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Last month I wrote about my education-induced fear of grammar and the loathing I felt for writing. The story is online at the GT-DH website if you missed it. This is the continuation of the story.

In 1987, enrolled at OSU in a master’s program, I came face to face with the new world of computers. I was enamored with the Mac in the reading lab because you didn’t have to type each page perfectly or use white-out to correct every little. ... Oh, I don’t want to think about it!

Before the end of the first term I bought a used McIntosh for $200. I told everyone I bought it from Michael J. Fox! That was true, ... just not the Michael J. Fox.

I acquired a word processing disk and a graphic manipulation disk. I was on my way.

That little machine and I had a love affair. And, once I had linked the computer-generated information in my brain with the pen in my hand, I was good to go.

I graduated, got a job in a nearby school district teaching kindergarten, then first grade, and then first and second grades together which I lovingly did for the rest of my career.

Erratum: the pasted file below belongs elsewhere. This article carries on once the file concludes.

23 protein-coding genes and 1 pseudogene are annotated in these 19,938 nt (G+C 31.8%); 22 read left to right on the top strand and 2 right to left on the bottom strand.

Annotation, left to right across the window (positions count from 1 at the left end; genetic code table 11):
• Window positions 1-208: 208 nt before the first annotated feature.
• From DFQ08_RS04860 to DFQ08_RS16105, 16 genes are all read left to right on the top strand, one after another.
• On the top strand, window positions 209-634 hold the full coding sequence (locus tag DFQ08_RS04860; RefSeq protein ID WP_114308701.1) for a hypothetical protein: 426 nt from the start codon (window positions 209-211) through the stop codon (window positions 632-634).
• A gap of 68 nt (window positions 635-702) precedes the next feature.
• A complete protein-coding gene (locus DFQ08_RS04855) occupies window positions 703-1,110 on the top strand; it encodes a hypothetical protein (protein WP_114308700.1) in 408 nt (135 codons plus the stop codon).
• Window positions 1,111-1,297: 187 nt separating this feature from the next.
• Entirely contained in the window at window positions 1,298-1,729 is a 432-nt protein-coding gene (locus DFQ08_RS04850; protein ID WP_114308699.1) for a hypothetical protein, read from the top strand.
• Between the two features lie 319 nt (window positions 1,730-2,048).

In the winter of 1994, computers were added to our classrooms. I programmed ours for the kiddos to check-in and indicate their lunch plans. One of the students, recorded the data each day and delivered it to the office. It didn’t take long before the my little document made the rounds to all the classrooms.

Then, came the fall of ’94. I call it, “The year of living with the mafia.” It was awful. No amount of classroom structure could rein in whatever behavioral anomaly was present. By the seventh day of school I was counting the remaining days of school. Nothing I did brought the class together as a team.

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That was the beginning of my writing career. I wrote newsletters every week with notes to parents about what we were doing in class and included parenting tips that I hoped would change the climate of our classroom.

It wasn’t until February that I spotted the little mole. Knowing the ring leader brought the class into community for the rest of the year.

Throughout my career I continued writing those weekly newsletters for parents. The computer gave me my voice, allowing me to get thoughts down in a timely manner, and made editing a snap.

It probably wouldn’t surprise my high school writing teacher that I became a writer, but it certainly surprises me! Nowadays, I just put my hands on the computer keyboard and let the words flow. I call it channeling.

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Dianne Roth is a mother, grandmother, teacher, and freelance writer. She can be reached at: baglady@cmug.com

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